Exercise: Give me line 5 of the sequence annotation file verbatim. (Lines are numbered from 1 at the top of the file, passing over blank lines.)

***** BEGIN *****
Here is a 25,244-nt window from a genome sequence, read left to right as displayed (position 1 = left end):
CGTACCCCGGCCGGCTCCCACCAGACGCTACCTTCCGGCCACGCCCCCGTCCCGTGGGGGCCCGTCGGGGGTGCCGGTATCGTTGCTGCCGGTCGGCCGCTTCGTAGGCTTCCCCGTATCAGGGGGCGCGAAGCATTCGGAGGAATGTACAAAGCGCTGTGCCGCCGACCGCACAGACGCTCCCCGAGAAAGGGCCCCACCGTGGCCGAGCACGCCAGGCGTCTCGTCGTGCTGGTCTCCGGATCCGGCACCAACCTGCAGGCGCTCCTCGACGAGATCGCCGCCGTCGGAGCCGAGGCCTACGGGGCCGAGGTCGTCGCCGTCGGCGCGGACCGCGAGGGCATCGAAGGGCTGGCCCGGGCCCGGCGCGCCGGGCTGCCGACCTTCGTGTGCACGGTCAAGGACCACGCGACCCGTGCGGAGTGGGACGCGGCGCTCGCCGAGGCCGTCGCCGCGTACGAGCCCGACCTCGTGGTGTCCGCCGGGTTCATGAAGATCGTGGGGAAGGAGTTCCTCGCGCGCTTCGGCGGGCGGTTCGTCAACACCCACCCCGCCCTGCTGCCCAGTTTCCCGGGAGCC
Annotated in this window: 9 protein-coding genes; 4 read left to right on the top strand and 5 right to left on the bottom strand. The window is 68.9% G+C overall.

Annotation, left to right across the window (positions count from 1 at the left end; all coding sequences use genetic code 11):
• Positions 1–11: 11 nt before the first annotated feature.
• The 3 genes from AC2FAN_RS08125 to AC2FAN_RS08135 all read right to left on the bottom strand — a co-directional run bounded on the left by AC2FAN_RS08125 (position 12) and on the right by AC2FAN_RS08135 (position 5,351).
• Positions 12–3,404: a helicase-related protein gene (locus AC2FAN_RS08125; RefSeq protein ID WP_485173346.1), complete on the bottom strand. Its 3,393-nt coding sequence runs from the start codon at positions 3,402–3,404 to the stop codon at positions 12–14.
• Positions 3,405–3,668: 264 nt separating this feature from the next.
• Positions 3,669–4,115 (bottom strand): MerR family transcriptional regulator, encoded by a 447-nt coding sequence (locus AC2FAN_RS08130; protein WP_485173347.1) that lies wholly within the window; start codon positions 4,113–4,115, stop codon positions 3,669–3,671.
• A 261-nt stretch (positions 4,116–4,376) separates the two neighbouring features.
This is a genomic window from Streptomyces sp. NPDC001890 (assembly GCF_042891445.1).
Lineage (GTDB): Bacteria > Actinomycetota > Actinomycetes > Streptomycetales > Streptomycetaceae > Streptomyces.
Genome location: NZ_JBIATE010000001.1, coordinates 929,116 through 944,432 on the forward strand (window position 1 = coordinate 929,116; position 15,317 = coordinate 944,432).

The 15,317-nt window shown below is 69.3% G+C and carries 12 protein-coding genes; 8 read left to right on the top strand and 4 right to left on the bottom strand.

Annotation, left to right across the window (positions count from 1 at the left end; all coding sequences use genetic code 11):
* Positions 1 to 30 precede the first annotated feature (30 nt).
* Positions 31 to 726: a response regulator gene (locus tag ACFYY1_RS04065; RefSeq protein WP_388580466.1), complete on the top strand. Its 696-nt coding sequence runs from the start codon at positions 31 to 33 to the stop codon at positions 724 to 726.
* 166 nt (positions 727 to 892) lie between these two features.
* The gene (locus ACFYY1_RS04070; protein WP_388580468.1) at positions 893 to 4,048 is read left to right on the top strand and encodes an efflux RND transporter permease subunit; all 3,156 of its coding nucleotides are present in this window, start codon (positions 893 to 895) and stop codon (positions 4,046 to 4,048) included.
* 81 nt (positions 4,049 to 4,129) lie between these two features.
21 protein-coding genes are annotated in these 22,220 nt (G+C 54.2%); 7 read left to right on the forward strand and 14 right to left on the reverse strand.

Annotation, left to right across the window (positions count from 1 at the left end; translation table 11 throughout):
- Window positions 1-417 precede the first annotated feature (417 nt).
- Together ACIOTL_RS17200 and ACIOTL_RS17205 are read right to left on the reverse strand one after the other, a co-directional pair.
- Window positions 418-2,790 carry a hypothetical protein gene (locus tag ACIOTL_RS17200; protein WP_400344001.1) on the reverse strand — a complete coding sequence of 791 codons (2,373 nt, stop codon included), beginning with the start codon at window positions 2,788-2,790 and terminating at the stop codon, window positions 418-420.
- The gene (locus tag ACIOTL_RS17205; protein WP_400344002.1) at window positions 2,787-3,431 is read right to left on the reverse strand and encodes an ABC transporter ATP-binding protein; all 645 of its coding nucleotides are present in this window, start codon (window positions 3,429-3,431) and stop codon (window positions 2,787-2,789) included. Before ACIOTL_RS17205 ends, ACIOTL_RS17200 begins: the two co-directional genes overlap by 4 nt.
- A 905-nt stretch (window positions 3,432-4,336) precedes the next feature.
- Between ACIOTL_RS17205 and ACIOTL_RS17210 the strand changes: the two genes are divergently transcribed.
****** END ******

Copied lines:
• Positions 1–11: 11 nt before the first annotated feature.